Thomas Jefferson Papers

John Adams to Thomas Jefferson, 19 May 1821

From John Adams

Montezillo May 19. 1821

My dear Friend

Must We, before We take our departure from this grand and beautiful World, Surrender all our pleasing hopes of the progres of Society? Of improvement of the intellectual and moral condition of the World? of the reformation of mankind?

The Piemontese1 Revolution Scarcely assumed a form; and the Neapolitain bubble is burst. And what Should hinder the Spanish and Portuguese Constitutions from rushing2 to the Same ruin? The Cortes is in one Assembly, vested with the legislative power.—The King and his Priests Armies Navies and all other Officers are vested with the Execcutive Authority of Government. Are not here two Authorities Up, neither Supream? Are they not necessarily Rivals constantly contending like Law Physick and Divinity for Superiority? Are they not two Armies drawn up in battle Array3 just ready for civil War?

Can a free Government possibly exist with a Roman Catholic Religion?

The Art of Lawgiving is not So easy as that of Architecture or Painting. New York and Rhode Island are Struggleing for Conventions to reform their Constitutions and I am told there is danger of making them worse. Massachusetts has had her Convention: but our Sovereign Lords The People think themselves wiser than their Representatives, and in Several Articles I agree with their Lordships. Yet there never was a cooler, a more patient candid, or a wiser deliberative Body than that Convention.

I may refine too much. I may be an Enthusiast. But I think a free Government is necessarily a complicated Piece of Machinery, the nice and exact Adjustment of whose Springs Wheels and Weights are not yet well comprehended by the Artists of the Age and Still less by the People.

I began this letter principally to enquire after your health and to repeat Assurances of the Affection

of your Friend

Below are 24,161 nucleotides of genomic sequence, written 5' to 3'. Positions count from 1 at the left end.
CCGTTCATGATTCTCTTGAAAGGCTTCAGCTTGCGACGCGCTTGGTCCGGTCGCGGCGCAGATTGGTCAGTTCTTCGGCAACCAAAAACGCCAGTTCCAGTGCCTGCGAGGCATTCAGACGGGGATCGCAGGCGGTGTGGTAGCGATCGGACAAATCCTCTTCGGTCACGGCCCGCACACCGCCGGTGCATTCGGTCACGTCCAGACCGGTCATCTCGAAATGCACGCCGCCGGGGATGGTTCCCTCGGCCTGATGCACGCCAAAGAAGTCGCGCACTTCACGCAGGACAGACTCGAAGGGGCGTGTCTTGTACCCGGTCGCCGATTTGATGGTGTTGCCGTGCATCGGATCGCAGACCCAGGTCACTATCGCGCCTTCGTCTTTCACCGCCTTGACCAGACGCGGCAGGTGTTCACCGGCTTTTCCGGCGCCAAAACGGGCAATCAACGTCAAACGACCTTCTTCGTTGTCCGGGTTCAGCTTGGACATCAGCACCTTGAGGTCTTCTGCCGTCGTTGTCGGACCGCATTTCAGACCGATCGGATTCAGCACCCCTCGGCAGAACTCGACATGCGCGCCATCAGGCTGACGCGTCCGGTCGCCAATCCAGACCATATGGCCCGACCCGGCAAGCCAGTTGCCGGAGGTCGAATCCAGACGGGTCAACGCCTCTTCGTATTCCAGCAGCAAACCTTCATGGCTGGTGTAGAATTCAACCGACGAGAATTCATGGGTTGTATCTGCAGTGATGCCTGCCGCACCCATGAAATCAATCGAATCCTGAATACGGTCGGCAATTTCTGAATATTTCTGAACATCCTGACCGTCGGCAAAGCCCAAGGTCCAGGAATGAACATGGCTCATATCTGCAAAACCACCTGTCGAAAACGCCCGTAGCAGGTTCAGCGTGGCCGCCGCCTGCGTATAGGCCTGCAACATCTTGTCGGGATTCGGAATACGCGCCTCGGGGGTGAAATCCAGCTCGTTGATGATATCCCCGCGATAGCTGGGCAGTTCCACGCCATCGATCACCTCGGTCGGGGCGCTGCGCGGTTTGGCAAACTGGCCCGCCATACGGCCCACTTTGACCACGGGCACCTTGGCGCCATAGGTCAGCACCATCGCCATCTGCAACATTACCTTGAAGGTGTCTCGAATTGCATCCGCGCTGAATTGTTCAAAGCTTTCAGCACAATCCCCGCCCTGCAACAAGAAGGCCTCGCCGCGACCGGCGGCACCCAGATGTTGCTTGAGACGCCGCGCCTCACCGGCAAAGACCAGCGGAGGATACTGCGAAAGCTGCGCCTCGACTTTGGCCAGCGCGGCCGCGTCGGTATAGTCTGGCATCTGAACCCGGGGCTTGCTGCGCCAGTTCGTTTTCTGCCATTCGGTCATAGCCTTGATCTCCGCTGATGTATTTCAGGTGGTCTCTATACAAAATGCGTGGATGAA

John Adams

RC (DLC); endorsed by TJ as received 31 May 1821 and so recorded in SJL. RC (ViU: TJP); address cover only; with PoC of TJ to John Brockenbrough and Philip N. Nicholas, 14 Aug. 1821, on verso; addressed in Louisa C. Smith’s hand: “Honble Thomas Jefferson late President of the United States. Monticello”; franked; postmarked Boston, 21 May. FC (Lb in MHi: Adams Papers).

In 1821 new york held a convention and adopted a new state constitution, while rhode island voted against calling a convention to write one. The previous year massachusetts convened its own constitutional assembly, which Adams attended. Of fourteen amendments proposed, nine were ultimately adopted (Constitution of the State of New-York [Albany, 1821]; Rhode-Island Republican, 9 May 1821; Amendments of the Constitution of Massachusetts proposed by the Convention of Delegates [Boston, 1821]; Journal of Debates and Proceedings in the Convention of Delegates, chosen to revise the Constitution of Massachusetts, Begun and holden at Boston, November 15, 1820, and continued by Adjournment to January 9, 1821 [Boston, 1821]; Samuel Eliot Morison, A History of the Constitution of Massachusetts [1917], 28–41).

1FC: “Piedmontese.”

2FC: “running.”

3Preceding ten words not in FC.

Index Entries

  • Adams, John; and European affairs search
  • Adams, John; and Mass. constitutional convention search
  • Adams, John; letters from search
  • Adams, John; on progress toward republicanism search
  • Catholicism; J. Adams on search
  • Ferdinand VII, king of Spain; and Spanish revolution of1820 search
  • Italy; and revolution in Naples search
  • Massachusetts; constitutional convention of1820–21 search
  • Naples, kingdom of (later Kingdom of the Two Sicilies); revolution in search
  • New York (state); constitutional convention of1821 search
  • Portugal; constitution of search
  • religion; J. Adams on search
  • Rhode Island; constitutional convention for search
  • Spain; constitution of search
  • Spain; Cortes of search